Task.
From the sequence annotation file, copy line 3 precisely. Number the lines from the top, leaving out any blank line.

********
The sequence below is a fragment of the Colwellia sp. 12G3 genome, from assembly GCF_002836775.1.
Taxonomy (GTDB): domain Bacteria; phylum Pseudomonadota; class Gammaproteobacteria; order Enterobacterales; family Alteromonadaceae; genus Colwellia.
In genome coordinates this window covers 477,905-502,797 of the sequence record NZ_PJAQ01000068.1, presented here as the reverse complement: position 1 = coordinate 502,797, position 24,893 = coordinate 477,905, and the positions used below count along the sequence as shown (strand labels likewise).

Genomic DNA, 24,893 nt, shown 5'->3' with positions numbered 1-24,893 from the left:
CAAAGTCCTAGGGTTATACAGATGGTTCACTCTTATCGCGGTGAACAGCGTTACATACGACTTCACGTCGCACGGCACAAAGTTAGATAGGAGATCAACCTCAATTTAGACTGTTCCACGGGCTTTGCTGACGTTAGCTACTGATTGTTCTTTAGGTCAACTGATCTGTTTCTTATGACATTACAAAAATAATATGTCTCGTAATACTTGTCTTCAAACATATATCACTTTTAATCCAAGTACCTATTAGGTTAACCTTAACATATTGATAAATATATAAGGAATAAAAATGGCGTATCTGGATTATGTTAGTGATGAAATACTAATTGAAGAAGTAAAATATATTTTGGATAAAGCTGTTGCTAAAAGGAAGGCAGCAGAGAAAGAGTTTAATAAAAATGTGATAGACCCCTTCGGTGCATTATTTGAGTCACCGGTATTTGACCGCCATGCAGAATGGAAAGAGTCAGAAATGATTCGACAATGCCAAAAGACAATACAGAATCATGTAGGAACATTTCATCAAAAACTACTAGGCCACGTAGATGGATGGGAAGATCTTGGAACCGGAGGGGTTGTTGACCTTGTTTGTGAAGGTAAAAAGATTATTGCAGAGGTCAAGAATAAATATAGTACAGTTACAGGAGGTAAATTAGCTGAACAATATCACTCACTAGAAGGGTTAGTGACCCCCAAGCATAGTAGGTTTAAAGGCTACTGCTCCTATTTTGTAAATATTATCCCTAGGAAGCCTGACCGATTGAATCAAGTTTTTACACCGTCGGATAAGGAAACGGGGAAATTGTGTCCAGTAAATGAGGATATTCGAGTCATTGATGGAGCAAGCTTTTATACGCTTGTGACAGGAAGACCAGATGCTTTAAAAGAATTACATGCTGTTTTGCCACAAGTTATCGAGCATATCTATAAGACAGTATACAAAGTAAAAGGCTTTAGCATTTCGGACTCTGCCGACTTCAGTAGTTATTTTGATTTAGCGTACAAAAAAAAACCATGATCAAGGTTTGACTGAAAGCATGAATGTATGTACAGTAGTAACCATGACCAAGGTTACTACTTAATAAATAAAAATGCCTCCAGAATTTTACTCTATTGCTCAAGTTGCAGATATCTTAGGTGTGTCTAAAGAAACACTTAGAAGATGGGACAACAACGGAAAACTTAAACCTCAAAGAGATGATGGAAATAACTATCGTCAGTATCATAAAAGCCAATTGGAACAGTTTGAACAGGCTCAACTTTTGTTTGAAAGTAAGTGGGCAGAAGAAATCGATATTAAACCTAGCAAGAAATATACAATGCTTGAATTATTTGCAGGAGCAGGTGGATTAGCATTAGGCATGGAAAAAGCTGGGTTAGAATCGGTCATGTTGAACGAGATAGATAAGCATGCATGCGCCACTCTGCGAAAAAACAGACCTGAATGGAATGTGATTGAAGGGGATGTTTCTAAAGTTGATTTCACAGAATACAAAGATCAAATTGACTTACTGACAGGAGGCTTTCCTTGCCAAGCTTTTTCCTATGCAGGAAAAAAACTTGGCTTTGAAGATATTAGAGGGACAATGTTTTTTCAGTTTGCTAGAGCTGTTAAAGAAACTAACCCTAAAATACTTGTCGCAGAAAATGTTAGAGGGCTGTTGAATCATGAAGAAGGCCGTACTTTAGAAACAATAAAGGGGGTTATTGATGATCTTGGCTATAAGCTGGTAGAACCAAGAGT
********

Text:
In genome coordinates this window covers 477,905-502,797 of the sequence record NZ_PJAQ01000068.1, presented here as the reverse complement: position 1 = coordinate 502,797, position 24,893 = coordinate 477,905, and the positions used below count along the sequence as shown (strand labels likewise).